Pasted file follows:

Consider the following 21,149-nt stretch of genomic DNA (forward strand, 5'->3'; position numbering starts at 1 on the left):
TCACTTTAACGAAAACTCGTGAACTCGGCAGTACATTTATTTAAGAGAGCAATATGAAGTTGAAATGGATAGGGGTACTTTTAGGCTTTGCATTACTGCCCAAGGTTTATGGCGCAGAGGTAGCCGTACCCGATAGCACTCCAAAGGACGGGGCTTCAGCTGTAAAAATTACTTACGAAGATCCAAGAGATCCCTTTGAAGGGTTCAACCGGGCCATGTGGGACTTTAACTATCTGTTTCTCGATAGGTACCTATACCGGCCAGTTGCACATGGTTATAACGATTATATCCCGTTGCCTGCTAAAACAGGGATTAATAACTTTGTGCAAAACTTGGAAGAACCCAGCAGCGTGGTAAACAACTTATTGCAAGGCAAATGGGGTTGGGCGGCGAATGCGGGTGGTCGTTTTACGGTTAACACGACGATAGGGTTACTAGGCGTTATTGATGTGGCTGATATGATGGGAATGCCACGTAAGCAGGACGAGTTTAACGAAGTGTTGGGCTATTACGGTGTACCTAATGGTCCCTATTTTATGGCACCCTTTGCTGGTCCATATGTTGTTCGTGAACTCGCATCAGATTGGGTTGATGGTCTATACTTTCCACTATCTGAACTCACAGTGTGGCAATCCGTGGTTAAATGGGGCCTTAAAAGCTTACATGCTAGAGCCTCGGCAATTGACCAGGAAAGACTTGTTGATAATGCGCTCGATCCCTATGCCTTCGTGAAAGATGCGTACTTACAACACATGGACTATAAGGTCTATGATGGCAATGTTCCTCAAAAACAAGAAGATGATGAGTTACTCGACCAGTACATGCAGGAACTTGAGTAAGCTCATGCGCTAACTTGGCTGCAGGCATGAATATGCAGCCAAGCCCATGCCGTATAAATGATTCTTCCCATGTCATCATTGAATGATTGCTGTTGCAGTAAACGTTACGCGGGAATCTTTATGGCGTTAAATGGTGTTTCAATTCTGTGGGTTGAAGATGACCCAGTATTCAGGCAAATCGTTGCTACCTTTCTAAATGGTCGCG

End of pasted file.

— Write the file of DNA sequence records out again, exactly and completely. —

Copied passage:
Consider the following 21,149-nt stretch of genomic DNA (forward strand, 5'->3'; position numbering starts at 1 on the left):
TCACTTTAACGAAAACTCGTGAACTCGGCAGTACATTTATTTAAGAGAGCAATATGAAGTTGAAATGGATAGGGGTACTTTTAGGCTTTGCATTACTGCCCAAGGTTTATGGCGCAGAGGTAGCCGTACCCGATAGCACTCCAAAGGACGGGGCTTCAGCTGTAAAAATTACTTACGAAGATCCAAGAGATCCCTTTGAAGGGTTCAACCGGGCCATGTGGGACTTTAACTATCTGTTTCTCGATAGGTACCTATACCGGCCAGTTGCACATGGTTATAACGATTATATCCCGTTGCCTGCTAAAACAGGGATTAATAACTTTGTGCAAAACTTGGAAGAACCCAGCAGCGTGGTAAACAACTTATTGCAAGGCAAATGGGGTTGGGCGGCGAATGCGGGTGGTCGTTTTACGGTTAACACGACGATAGGGTTACTAGGCGTTATTGATGTGGCTGATATGATGGGAATGCCACGTAAGCAGGACGAGTTTAACGAAGTGTTGGGCTATTACGGTGTACCTAATGGTCCCTATTTTATGGCACCCTTTGCTGGTCCATATGTTGTTCGTGAACTCGCATCAGATTGGGTTGATGGTCTATACTTTCCACTATCTGAACTCACAGTGTGGCAATCCGTGGTTAAATGGGGCCTTAAAAGCTTACATGCTAGAGCCTCGGCAATTGACCAGGAAAGACTTGTTGATAATGCGCTCGATCCCTATGCCTTCGTGAAAGATGCGTACTTACAACACATGGACTATAAGGTCTATGATGGCAATGTTCCTCAAAAACAAGAAGATGATGAGTTACTCGACCAGTACATGCAGGAACTTGAGTAAGCTCATGCGCTAACTTGGCTGCAGGCATGAATATGCAGCCAAGCCCATGCCGTATAAATGATTCTTCCCATGTCATCATTGAATGATTGCTGTTGCAGTAAACGTTACGCGGGAATCTTTATGGCGTTAAATGGTGTTTCAATTCTGTGGGTTGAAGATGACCCAGTATTCAGGCAAATCGTTGCTACCTTTCTAAATGGTCGCG